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Stephen Rebello Shares Five Things You Never Knew About the Making of Psycho

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“It’s not like my mother is a maniac or a raving thing. She just goes a little mad sometimes. We all go a little mad sometimes. Haven’t you?” These are my absolute favorite movie lines of all time, and even though the source is decades old, we’re still learning about it.

It’s so powerful because as Norman Bates asks the question of Marion Crane (who happens to be sitting on $40,000 of regretfully stolen money), he’s also asking it of the entire viewing audience … and aren’t we all forced to answer the same way as Marion did? “Yes. Sometimes just one time can be enough.”

Psycho was not the first horror movie to scare the bejesus out of America. Certainly by 1960 scores of horror films had graced the silver screen. But Psycho was one of, if not the, first truly disturbing film. The one that dug into the American psyche and made us question what drove us to watch this nightmare, even as we couldn’t tear our eyes away.

From iconic shots of the Bates house, hovering menacingly over the motel, to the discovery of Mother in the basement as Norman rushes in a moment too late, wig sitting askew atop his head, to the final chilling scene where Norman seems to have fully become his mother, Psycho is loaded with incredible scenes and images that have become legendary. Now, to celebrate the 52nd anniversary of the film, we’ve got a special guest writer to fill you in on some Psycho info you might not have been privy to.

Stephen Rebello, the author of Alfred Hitchcock and the Making of Psycho and screenwriter of the motion picture adaptation of his book (the upcoming film for Fox Searchlight Pictures stars Anthony Hopkins, Helen Mirren, Scarlett Johannson, James D’Arcy, Jessica Biel, Toni Collette, Danny Huston, Michael Stuhlbarg, Ralph Macchio, and Michael Wincott…Wow!) is here to share Five Things You Never Knew About the Making of Psycho. Read on!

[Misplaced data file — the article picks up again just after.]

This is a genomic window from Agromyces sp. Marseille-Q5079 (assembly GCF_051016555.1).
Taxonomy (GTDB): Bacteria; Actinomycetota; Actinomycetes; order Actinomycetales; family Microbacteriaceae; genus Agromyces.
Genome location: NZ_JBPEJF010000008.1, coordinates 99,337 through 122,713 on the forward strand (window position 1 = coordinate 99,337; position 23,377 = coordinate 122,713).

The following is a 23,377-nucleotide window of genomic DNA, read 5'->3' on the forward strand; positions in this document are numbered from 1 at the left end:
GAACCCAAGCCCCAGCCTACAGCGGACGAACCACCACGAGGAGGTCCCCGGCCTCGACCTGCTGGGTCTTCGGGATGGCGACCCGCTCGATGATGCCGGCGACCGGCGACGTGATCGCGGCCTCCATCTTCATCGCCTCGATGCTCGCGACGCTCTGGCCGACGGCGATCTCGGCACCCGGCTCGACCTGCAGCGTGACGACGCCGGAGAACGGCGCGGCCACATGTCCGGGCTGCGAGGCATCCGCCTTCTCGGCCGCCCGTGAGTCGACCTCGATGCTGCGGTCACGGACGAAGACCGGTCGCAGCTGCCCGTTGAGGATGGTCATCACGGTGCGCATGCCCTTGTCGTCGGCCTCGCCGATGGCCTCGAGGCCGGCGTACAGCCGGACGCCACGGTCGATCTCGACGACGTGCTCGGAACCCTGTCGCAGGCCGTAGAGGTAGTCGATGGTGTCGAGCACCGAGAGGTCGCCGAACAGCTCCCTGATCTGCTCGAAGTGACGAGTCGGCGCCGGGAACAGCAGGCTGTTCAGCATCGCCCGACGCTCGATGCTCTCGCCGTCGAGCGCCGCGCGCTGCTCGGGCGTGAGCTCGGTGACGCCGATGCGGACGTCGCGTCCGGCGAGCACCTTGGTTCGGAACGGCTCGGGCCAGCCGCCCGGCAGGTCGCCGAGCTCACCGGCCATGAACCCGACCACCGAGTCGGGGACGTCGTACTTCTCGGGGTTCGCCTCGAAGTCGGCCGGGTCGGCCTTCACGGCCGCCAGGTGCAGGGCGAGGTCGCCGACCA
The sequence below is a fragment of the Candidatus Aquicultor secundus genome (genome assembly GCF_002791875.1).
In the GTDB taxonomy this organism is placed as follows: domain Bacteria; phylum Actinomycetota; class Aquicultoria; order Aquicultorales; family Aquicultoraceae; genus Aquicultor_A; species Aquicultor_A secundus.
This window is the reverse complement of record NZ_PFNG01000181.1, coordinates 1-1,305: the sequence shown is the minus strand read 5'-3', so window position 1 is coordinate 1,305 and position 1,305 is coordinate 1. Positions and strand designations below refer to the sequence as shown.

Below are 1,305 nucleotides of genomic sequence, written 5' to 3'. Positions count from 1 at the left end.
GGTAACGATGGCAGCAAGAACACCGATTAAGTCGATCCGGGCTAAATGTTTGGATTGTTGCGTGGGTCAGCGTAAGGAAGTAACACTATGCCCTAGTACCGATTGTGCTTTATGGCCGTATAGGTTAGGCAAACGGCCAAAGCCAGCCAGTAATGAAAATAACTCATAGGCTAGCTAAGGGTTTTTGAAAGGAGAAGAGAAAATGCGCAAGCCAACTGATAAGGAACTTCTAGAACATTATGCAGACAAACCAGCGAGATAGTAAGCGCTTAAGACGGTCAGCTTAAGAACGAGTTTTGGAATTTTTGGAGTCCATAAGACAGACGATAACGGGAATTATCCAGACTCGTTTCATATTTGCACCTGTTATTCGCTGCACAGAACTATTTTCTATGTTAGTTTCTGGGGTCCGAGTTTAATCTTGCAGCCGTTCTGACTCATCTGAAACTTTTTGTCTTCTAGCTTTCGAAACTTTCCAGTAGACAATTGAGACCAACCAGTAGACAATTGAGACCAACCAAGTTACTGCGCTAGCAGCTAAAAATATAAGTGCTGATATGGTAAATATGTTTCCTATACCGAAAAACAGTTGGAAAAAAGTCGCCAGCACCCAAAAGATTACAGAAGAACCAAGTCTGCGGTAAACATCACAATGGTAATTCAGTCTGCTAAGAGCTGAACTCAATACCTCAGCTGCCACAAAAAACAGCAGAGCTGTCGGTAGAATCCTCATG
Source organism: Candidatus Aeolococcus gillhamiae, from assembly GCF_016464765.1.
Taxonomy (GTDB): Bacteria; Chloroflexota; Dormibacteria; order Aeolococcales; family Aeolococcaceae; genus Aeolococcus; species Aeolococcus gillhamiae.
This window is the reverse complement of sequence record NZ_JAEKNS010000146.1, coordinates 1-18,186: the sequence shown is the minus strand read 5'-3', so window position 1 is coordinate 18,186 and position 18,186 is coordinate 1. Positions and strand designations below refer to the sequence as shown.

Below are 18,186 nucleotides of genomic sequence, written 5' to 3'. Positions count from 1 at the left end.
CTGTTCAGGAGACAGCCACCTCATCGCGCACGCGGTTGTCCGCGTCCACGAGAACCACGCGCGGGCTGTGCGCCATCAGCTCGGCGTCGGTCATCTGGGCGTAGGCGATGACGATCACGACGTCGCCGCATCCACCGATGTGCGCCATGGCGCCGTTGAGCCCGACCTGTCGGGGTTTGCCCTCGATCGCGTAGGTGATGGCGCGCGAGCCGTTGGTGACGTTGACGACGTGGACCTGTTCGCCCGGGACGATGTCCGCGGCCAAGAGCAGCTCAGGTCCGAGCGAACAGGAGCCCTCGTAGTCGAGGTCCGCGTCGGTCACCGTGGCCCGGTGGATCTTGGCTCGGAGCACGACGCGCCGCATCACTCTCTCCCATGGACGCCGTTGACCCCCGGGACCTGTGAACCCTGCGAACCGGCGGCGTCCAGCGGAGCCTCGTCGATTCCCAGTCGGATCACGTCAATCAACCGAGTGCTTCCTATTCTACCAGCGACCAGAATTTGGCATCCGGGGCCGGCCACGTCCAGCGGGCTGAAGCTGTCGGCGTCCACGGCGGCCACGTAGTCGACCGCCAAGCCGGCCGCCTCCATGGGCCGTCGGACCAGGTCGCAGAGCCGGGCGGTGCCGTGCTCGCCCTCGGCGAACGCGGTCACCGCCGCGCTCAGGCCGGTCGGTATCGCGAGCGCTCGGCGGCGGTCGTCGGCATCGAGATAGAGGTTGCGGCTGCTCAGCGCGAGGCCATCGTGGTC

Five Things You Never Knew About the Making of Psycho by Stephen Rebello
Under contract with Paramount Pictures, director Alfred Hitchcock had made box office hits like Rear Window, To Catch a Thief, and The Man Who Knew Too Much. But when he pitched his idea for Psycho, the studio’s executives were so shocked and repulsed that they denied him his usual generous budget and the use of their sound stages, cameras, and other production equipment. Instead, Hitchcock financed the film himself and shot Psycho at Universal, using his television crew. Paramount then released the film and won their biggest box-­office profits of the year.

1. Before Psycho, Hitchcock was famed for elegant Technicolor thrillers starring marquee actors such as Cary Grant, Grace Kelly, and James Stewart. With Psycho, Hitchcock tried something completely different. He shot the film in black-and-white and broke with convention by violently killing the film’s biggest star on-screen early in the movie. He also depicted the lead actress in what was then considered an unusually frank sexual relationship, showed and flushed a toilet on-screen for the first time in American movies, and dressed the lead actor in women’s clothing in a chilling role.